Aluminum-Lithium Alloys - 1st Edition - ISBN: 9780124016989, 9780124016798

Aluminum-Lithium Alloys

1st Edition

Processing, Properties, and Applications

Editors: N Eswara Prasad Amol Gokhale R.J.H Wanhill
eBook ISBN: 9780124016798
Hardcover ISBN: 9780124016989
Imprint: Butterworth-Heinemann
Published Date: 26th September 2013
Page Count: 608
Tax/VAT will be calculated at check-out Price includes VAT (GST)
30% off
30% off
30% off
30% off
30% off
20% off
20% off
30% off
30% off
30% off
30% off
30% off
20% off
20% off
30% off
30% off
30% off
30% off
30% off
20% off
20% off
30% off
30% off
30% off
30% off
30% off
20% off
20% off
Price includes VAT (GST)

Easy - Download and start reading immediately. There’s no activation process to access eBooks; all eBooks are fully searchable, and enabled for copying, pasting, and printing.

Flexible - Read on multiple operating systems and devices. Easily read eBooks on smart phones, computers, or any eBook readers, including Kindle.

Open - Buy once, receive and download all available eBook formats, including PDF, EPUB, and Mobi (for Kindle).

Institutional Access

Secure Checkout

Personal information is secured with SSL technology.

Free Shipping

Free global shipping
No minimum order.


Because lithium is the least dense elemental metal, materials scientists and engineers have been working for decades to develop a commercially viable aluminum-lithium (Al-Li) alloy that would be even lighter and stiffer than other aluminum alloys. The first two generations of Al-Li alloys tended to suffer from several problems, including poor ductility and fracture toughness; unreliable properties, fatigue and fracture resistance; and unreliable corrosion resistance.

Now, new third generation Al-Li alloys with significantly reduced lithium content and other improvements are promising a revival for Al-Li applications in modern aircraft and aerospace vehicles. Over the last few years, these newer Al-Li alloys have attracted increasing global interest for widespread applications in the aerospace industry largely because of soaring fuel costs and the development of a new generation of civil and military aircraft. This contributed book, featuring many of the top researchers in the field, is the first up-to-date international reference for Al-Li material research, alloy development, structural design and aerospace systems engineering.

Key Features

  • Provides a complete treatment of the new generation of low-density AL-Li alloys, including microstructure, mechanical behavoir, processing and applications
  • Covers the history of earlier generation AL-Li alloys, their basic problems, why they were never widely used, and why the new third generation Al-Li alloys could eventually replace not only traditional aluminum alloys but more expensive composite materials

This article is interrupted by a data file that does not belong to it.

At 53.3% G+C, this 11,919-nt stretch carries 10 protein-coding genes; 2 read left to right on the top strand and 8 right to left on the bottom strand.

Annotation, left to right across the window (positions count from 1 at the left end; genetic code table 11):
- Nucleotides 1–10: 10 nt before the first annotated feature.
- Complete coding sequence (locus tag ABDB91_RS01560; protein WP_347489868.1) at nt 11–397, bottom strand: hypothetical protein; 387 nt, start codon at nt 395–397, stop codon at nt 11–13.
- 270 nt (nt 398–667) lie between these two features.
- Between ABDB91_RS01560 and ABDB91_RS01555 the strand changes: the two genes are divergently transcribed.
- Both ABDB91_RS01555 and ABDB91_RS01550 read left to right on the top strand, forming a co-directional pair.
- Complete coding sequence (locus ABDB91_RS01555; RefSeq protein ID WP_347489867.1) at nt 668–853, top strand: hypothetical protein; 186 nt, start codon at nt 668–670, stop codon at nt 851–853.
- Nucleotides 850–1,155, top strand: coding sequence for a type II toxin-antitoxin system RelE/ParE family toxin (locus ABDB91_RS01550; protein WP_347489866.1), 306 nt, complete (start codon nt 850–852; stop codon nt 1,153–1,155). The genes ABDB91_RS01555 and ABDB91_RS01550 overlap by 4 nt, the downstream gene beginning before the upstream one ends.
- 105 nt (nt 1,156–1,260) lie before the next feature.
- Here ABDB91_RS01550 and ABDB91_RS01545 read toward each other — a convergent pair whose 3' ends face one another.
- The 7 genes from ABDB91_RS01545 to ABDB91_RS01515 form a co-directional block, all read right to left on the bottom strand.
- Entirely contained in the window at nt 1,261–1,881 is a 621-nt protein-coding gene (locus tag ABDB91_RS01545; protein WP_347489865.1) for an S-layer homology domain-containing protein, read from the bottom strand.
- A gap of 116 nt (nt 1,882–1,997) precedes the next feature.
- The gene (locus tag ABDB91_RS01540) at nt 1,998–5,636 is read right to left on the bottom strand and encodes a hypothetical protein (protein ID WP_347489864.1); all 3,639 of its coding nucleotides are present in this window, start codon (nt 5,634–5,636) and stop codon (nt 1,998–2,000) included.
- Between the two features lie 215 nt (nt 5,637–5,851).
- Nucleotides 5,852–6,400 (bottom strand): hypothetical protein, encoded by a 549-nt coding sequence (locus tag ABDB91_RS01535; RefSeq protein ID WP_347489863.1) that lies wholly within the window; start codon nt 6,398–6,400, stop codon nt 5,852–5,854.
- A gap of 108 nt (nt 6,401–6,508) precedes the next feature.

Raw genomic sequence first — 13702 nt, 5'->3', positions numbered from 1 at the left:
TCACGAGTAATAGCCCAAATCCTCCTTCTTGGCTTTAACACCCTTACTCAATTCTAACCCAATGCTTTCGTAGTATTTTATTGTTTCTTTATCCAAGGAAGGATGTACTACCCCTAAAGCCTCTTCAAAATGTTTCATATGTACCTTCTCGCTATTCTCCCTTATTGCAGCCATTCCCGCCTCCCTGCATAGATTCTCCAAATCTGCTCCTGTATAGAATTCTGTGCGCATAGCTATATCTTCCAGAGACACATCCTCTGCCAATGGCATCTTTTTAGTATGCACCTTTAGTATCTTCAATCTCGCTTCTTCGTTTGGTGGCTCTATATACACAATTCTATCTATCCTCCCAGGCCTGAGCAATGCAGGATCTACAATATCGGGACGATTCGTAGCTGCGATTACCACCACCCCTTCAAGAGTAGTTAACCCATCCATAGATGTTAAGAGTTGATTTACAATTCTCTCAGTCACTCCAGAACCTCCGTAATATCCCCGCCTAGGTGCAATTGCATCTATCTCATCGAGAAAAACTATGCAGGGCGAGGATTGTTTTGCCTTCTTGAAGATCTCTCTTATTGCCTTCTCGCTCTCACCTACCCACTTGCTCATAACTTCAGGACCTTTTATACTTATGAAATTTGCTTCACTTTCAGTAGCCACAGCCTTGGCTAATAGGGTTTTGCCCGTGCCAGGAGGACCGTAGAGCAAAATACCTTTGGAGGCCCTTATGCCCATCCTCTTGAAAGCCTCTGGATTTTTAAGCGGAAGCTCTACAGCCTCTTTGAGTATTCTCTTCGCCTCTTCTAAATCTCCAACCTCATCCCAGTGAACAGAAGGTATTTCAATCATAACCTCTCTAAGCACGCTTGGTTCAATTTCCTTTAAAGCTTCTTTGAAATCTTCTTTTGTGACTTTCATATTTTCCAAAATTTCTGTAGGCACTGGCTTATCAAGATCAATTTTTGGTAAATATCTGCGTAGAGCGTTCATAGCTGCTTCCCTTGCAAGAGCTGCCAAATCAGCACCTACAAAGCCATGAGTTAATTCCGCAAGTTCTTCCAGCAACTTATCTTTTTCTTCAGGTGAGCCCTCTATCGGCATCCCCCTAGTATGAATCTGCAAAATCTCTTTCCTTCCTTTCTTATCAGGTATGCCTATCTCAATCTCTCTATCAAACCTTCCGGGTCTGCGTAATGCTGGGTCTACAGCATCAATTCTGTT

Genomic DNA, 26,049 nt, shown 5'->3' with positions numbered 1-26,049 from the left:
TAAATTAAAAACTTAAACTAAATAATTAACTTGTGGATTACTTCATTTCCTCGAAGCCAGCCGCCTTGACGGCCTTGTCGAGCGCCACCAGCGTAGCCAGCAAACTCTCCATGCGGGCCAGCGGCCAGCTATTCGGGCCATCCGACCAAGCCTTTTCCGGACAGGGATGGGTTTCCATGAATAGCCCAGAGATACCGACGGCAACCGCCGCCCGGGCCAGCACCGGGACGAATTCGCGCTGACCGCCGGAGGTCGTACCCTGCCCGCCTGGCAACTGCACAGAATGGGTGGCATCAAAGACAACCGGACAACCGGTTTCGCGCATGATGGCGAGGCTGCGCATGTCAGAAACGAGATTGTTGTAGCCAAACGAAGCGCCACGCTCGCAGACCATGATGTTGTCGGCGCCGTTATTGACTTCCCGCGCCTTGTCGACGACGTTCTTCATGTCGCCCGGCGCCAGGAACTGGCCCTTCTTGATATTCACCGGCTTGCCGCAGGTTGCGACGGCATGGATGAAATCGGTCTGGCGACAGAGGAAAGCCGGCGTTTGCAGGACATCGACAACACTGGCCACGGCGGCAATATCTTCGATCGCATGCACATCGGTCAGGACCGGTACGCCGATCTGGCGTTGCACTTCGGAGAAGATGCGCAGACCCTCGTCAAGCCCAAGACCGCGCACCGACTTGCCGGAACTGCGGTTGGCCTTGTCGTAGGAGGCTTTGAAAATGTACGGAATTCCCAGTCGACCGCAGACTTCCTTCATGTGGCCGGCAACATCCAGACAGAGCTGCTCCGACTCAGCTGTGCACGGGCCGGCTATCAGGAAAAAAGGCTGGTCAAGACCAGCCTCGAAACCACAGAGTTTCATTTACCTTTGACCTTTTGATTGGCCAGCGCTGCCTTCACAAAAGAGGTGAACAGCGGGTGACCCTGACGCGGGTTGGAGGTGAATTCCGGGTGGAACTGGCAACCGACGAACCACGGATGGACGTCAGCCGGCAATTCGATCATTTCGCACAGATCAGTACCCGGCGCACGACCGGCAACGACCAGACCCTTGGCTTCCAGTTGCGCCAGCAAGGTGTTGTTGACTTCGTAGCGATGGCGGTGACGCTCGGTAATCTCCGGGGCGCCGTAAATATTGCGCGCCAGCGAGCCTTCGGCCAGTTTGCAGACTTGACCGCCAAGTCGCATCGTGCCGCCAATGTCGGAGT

• Contains two full chapters devoted to applications in the aircraft and aerospace fields, where the lighter, stronger Al-Li alloys mean better performing, more fuel-efficient aircraft


Materials researchers and engineers working in the aluminum and aerospace industries, alloy and structural designers, graduate and post-graduate students in materials science and engineering

Table of Contents



About the Editors

A Note of Gratitude from the Editors

List of Contributors

Part I: Introduction to Al–Li Alloys

Chapter 1. Historical Development and Present Status of Aluminum–Lithium Alloys

1.1 Introduction

1.2 Lithium Additions to Aluminum Alloys: Early Days

1.3 Development of Modern Aluminum–Lithium Alloys

1.4 Closure



Chapter 2. Aerostructural Design and Its Application to Aluminum–Lithium Alloys

2.1 Introduction

2.2 Aircraft Structural Property Requirements

2.3 Engineering Property Requirements for Al–Li Alloys in Aircraft Structures

2.4 Families of Al–Li Alloys

2.5 Examples of Third-Generation Alloy Property Developments and Trade-Offs

2.6 Service Qualification Programs

2.7 Summary and Conclusions


Part II: Physical Metallurgy

Chapter 3. Phase Diagrams and Phase Reactions in Al–Li Alloys

3.1 Introduction

3.2 Nature of Phases

3.3 Al–Li Binary System

3.4 Ternary Systems

3.5 Quaternary Al–Li–Cu–Mg System

3.6 Minor Alloying Additions to Al–Li Alloys

3.7 Impurities and Grain Boundary Precipitation

3.8 Chapter Summary



Chapter 4. Microstructure and Precipitate Characteristics of Aluminum–Lithium Alloys

4.1 Introduction

4.2 Microstructures in the Solution-Treated Condition

4.3 Age Hardening Behavior

4.4 Characteristics of Precipitates

4.5 Summary



Chapter 5. Texture and Its Effects on Properties in Aluminum–Lithium Alloys

5.1 Introduction

5.2 Texture in Al–Li Alloys

5.3 Texture Evolution During Primary Processing

5.4 Macroscopic Anisotropy of Yield Strength

5.5 Practical Methods to Reduce Texture in Al–Li Alloys

5.6 Summary



Part III: Processing Technologies

Chapter 6. Melting and Casting of Aluminum–Lithium Alloys

6.1 Introduction

6.2 Melt Protection from the Atmosphere

6.3 Crucible Materials

6.4 Hydrogen Pickup and Melt Degassing

6.5 Grain Refinement

6.6 Casting Practices

6.7 Summary


Chapter 7. Mechanical Working of Aluminum–Lithium Alloys

7.1 Introduction

Part 1: Workability

Part 2: Processing of Al–Li Alloys


Chapter 8. Superplasticity in and Superplastic Forming of Aluminum–Lithium Alloys

8.1 Introduction

8.2 Superplasticity

8.3 Superplastic Forming

8.4 Role of Friction Stir Processing on Superplastic Forming

8.5 Applications

8.6 Concluding Remarks


Further Reading

Chapter 9. Welding Aspects of Aluminum–Lithium Alloys

9.1 Introduction

9.2 Weld Metal Porosity

9.3 Solidification Cracking

9.4 Liquation Cracking

9.5 EQZ Formation and Associated Fusion Boundary Cracking

9.6 Modification of Fusion Zone Microstructures

9.7 Mechanical Properties

9.8 Corrosion

9.9 Solid-State Welding Processes

9.10 Summary



Further Reading

Part IV: Mechanical Behavior

Chapter 10. Quasi-Static Strength, Deformation, and Fracture Behavior of Aluminum–Lithium Alloys

10.1 Introduction

10.2 Mechanisms of Strengthening

10.3 Ductility and Fracture Toughness

10.4 Anisotropy of Mechanical Properties